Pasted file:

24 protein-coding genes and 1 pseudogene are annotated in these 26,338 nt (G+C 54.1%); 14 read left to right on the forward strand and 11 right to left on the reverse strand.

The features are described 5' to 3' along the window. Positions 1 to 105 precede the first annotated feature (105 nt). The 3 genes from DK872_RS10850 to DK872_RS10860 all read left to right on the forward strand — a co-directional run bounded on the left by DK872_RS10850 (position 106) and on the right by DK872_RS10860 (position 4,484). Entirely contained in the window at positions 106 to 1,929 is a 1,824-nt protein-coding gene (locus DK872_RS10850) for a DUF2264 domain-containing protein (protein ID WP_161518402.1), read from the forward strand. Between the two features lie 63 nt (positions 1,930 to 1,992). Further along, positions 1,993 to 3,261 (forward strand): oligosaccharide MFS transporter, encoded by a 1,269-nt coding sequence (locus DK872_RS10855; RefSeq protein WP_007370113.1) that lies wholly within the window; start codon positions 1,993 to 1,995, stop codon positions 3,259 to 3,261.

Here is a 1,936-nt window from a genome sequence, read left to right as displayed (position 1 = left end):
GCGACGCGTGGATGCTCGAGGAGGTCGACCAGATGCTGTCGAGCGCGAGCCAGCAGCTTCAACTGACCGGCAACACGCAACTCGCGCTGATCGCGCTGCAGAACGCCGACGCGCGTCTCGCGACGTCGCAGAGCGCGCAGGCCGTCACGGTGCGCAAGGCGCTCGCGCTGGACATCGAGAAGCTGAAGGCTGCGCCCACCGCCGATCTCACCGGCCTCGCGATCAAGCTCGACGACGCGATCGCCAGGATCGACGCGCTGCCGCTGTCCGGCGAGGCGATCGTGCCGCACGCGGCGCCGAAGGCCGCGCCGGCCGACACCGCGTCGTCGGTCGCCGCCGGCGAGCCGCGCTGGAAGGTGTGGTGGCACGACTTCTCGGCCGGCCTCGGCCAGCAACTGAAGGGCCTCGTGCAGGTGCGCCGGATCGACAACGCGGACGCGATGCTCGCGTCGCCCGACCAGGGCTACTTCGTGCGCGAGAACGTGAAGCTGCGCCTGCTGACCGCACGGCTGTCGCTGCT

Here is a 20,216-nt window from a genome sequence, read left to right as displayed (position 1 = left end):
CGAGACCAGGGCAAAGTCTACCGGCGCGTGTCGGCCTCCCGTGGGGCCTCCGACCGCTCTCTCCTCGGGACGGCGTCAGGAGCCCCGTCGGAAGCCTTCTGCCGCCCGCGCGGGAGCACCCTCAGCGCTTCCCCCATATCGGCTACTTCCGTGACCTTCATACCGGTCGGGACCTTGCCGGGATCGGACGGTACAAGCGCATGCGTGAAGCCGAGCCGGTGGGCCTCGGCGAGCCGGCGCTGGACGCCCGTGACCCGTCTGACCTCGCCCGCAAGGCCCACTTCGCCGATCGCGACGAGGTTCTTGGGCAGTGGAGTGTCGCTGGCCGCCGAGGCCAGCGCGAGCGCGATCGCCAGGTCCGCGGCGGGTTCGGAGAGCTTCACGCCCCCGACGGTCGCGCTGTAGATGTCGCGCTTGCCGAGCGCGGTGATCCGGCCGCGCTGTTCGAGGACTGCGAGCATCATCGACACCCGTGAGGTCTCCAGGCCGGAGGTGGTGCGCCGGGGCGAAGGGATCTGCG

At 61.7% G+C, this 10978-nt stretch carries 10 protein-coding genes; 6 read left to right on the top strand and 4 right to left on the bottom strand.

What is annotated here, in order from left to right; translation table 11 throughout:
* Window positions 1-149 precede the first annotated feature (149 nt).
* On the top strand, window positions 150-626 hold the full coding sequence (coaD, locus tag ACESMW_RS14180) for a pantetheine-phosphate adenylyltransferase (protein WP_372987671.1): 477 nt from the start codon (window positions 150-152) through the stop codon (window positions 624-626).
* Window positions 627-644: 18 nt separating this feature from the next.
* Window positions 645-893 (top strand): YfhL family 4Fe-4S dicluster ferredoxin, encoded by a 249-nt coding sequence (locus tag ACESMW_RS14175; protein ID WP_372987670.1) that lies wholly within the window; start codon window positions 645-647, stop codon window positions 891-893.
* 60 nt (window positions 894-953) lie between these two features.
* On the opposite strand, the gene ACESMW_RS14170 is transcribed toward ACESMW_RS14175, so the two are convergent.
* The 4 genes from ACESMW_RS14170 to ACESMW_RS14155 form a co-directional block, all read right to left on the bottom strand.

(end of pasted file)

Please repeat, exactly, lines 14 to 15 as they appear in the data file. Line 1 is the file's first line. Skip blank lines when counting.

* On the opposite strand, the gene ACESMW_RS14170 is transcribed toward ACESMW_RS14175, so the two are convergent.
* The 4 genes from ACESMW_RS14170 to ACESMW_RS14155 form a co-directional block, all read right to left on the bottom strand.